Plugging a massive product gap, Intel said Monday that it will pay $1.4 billion for Infineon's wireless-chip business, effectively gaining a ticket into the late innings of the 3G mobile game.
Intel plans to integrate the Infineon technology, but not the operations, into its nearly absent mobile-device strategy.
Tellingly, Infineon is happy to unload a business that supplies the scorching hot smartphone segment and says it looks forward to working in automotive and security chip development. It isn't a coincidence that the deal comes as Apple's plans to expand its iPhone into the CDMA -- read
-- market where Qualcomm is dominant.
Infineon makes wireless signal processing chips for 2G and 3G networks and has been the top radio-chip supplier to Apple's iPhones. But 4G technology threatens to shake up the industry. The path to 4G is long-term evolution (LTE) systems. This is an area where Infineon has strived for early design wins but has yet to nail down any significant success.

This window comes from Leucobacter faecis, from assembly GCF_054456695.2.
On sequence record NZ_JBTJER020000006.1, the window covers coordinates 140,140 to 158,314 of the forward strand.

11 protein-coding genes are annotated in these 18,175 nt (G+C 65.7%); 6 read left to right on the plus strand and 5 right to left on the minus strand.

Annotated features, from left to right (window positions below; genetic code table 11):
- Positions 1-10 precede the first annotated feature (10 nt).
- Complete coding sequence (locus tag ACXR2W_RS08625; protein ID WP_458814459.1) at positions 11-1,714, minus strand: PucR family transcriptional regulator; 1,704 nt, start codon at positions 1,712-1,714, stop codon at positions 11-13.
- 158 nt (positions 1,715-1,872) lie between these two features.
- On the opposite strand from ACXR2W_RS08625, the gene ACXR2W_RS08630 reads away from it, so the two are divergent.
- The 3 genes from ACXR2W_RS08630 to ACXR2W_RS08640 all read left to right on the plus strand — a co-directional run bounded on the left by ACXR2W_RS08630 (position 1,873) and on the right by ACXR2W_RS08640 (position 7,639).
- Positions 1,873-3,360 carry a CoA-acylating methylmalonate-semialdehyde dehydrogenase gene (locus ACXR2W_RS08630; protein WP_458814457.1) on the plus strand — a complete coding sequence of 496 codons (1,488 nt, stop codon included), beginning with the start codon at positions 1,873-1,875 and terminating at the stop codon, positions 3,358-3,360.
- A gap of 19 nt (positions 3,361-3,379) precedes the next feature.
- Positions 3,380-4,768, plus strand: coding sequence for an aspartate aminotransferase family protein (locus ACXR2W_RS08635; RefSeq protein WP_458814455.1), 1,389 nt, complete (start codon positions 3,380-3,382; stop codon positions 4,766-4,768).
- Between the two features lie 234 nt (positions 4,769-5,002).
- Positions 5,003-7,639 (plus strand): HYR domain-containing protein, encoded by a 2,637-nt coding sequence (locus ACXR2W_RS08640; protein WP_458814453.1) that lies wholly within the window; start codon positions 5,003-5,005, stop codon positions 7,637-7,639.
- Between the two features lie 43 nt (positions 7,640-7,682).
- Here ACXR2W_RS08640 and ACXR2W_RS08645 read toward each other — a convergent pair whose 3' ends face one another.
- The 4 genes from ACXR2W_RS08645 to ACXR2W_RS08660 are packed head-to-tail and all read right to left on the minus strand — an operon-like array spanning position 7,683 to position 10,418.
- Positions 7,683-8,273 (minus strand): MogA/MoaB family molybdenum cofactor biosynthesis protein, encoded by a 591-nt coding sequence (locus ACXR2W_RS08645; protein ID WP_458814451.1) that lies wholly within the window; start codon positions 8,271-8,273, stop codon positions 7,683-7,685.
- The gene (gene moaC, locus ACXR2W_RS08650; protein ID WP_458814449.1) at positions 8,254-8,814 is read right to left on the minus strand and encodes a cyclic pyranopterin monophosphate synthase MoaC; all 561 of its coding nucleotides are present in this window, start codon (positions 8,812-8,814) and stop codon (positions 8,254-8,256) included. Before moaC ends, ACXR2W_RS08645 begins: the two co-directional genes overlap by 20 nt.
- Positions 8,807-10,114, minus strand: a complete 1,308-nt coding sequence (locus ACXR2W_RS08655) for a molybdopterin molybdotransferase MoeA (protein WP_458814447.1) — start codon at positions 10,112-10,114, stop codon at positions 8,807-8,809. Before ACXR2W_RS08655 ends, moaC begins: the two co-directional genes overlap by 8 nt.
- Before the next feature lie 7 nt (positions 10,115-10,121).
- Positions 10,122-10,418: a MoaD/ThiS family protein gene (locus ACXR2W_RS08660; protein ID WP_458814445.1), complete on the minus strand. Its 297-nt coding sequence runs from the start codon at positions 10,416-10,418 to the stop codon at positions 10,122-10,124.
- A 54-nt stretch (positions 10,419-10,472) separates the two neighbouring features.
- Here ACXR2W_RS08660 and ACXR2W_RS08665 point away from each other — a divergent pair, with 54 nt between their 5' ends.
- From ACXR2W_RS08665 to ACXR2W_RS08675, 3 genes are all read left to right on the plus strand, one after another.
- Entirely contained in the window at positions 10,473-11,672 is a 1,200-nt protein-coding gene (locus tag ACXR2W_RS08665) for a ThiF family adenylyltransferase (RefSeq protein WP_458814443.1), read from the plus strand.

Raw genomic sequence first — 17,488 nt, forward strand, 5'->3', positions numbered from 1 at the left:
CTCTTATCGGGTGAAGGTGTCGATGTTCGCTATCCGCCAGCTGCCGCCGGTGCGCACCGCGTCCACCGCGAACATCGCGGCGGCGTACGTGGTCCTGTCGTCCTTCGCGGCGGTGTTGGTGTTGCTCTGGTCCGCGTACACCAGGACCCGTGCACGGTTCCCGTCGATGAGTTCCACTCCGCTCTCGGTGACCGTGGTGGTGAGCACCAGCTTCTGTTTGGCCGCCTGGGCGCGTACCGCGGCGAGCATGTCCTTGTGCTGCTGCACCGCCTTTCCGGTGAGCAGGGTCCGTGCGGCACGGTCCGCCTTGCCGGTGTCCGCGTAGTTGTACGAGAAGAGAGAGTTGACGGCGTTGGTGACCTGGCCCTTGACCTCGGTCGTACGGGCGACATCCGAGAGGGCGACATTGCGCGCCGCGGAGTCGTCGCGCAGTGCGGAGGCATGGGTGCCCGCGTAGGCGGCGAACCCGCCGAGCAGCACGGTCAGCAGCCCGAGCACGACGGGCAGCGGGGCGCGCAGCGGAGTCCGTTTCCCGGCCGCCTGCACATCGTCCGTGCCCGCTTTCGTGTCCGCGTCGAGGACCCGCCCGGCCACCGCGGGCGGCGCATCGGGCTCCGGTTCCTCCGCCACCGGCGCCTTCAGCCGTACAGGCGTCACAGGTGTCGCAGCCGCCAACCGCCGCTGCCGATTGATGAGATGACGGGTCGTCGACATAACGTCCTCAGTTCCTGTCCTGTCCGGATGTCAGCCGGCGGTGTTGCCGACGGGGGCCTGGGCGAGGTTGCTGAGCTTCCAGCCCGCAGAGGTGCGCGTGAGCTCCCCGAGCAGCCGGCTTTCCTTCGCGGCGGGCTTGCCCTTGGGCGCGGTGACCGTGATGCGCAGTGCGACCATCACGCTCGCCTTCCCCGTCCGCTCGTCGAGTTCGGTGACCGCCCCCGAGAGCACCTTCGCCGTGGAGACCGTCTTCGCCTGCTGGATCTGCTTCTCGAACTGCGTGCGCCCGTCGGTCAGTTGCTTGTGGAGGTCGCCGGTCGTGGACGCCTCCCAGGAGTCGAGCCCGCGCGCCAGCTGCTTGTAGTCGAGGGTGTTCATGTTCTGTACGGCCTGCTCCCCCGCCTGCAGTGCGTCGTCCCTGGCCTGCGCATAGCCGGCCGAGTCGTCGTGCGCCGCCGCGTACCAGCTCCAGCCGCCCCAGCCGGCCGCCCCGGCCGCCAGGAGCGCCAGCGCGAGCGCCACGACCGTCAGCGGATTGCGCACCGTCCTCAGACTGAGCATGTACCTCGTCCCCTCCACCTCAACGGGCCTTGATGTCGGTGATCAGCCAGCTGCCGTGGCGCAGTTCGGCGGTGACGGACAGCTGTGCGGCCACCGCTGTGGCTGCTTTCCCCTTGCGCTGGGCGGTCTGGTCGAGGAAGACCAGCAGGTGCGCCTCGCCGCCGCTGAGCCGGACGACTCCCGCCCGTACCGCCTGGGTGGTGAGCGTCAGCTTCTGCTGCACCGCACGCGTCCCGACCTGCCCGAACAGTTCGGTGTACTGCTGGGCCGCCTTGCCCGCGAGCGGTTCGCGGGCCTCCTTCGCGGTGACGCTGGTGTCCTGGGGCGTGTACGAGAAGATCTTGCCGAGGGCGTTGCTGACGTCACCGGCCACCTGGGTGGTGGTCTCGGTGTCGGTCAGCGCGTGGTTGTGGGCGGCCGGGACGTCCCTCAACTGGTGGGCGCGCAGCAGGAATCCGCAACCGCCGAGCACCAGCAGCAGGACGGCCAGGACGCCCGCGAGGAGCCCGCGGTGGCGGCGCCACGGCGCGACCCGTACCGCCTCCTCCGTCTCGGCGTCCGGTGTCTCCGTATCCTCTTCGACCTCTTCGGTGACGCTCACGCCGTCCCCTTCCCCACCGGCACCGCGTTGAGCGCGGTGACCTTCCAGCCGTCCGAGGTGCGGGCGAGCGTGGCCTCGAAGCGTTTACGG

No doubt Intel plans to make it big in 4G someday, but for now, the company says it will use Infineon's 3G technology in its laptop, netbook and tablet component business.
UBS analyst Maynard Um doesn't see Intel's Infineon deal as a major threat to Qualcomm, where it has strong
Android momentum and faces the arguably inevitable arrival of the Verizon iPhone.
For Intel, the focus on wireless will help take investors' eyes off the declining PC chip business that caused the company to cut guidance last week.
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